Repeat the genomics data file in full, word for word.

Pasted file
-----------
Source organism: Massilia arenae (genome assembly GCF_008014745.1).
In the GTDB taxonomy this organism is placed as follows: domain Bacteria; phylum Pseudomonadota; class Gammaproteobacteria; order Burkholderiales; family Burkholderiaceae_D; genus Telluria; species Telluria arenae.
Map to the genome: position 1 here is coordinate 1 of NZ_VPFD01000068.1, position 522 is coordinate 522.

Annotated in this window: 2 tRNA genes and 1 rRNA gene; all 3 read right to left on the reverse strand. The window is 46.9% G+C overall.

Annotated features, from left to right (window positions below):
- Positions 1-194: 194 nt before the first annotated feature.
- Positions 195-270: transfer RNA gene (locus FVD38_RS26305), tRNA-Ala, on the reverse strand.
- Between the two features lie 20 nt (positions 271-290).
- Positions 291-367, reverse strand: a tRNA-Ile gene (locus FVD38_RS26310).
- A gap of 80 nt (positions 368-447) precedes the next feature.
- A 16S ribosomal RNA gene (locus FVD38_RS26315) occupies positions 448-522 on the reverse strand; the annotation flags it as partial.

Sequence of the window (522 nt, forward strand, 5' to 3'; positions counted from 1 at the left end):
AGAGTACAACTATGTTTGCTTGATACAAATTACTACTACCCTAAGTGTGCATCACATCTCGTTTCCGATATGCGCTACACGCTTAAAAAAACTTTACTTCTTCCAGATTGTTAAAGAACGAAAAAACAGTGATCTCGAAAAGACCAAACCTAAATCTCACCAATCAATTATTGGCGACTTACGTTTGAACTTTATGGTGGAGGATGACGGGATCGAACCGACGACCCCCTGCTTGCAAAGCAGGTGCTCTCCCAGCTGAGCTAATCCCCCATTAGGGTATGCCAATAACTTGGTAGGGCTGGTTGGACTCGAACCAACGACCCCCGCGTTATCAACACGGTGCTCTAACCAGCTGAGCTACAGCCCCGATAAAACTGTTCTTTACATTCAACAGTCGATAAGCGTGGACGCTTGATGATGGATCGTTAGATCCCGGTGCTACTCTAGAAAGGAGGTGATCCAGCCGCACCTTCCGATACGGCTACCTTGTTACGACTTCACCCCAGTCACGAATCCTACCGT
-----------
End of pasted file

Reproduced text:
Source organism: Massilia arenae (genome assembly GCF_008014745.1).
In the GTDB taxonomy this organism is placed as follows: domain Bacteria; phylum Pseudomonadota; class Gammaproteobacteria; order Burkholderiales; family Burkholderiaceae_D; genus Telluria; species Telluria arenae.
Map to the genome: position 1 here is coordinate 1 of NZ_VPFD01000068.1, position 522 is coordinate 522.

Annotated in this window: 2 tRNA genes and 1 rRNA gene; all 3 read right to left on the reverse strand. The window is 46.9% G+C overall.

Annotated features, from left to right (window positions below):
- Positions 1-194: 194 nt before the first annotated feature.
- Positions 195-270: transfer RNA gene (locus FVD38_RS26305), tRNA-Ala, on the reverse strand.
- Between the two features lie 20 nt (positions 271-290).
- Positions 291-367, reverse strand: a tRNA-Ile gene (locus FVD38_RS26310).
- A gap of 80 nt (positions 368-447) precedes the next feature.
- A 16S ribosomal RNA gene (locus FVD38_RS26315) occupies positions 448-522 on the reverse strand; the annotation flags it as partial.

Sequence of the window (522 nt, forward strand, 5' to 3'; positions counted from 1 at the left end):
AGAGTACAACTATGTTTGCTTGATACAAATTACTACTACCCTAAGTGTGCATCACATCTCGTTTCCGATATGCGCTACACGCTTAAAAAAACTTTACTTCTTCCAGATTGTTAAAGAACGAAAAAACAGTGATCTCGAAAAGACCAAACCTAAATCTCACCAATCAATTATTGGCGACTTACGTTTGAACTTTATGGTGGAGGATGACGGGATCGAACCGACGACCCCCTGCTTGCAAAGCAGGTGCTCTCCCAGCTGAGCTAATCCCCCATTAGGGTATGCCAATAACTTGGTAGGGCTGGTTGGACTCGAACCAACGACCCCCGCGTTATCAACACGGTGCTCTAACCAGCTGAGCTACAGCCCCGATAAAACTGTTCTTTACATTCAACAGTCGATAAGCGTGGACGCTTGATGATGGATCGTTAGATCCCGGTGCTACTCTAGAAAGGAGGTGATCCAGCCGCACCTTCCGATACGGCTACCTTGTTACGACTTCACCCCAGTCACGAATCCTACCGT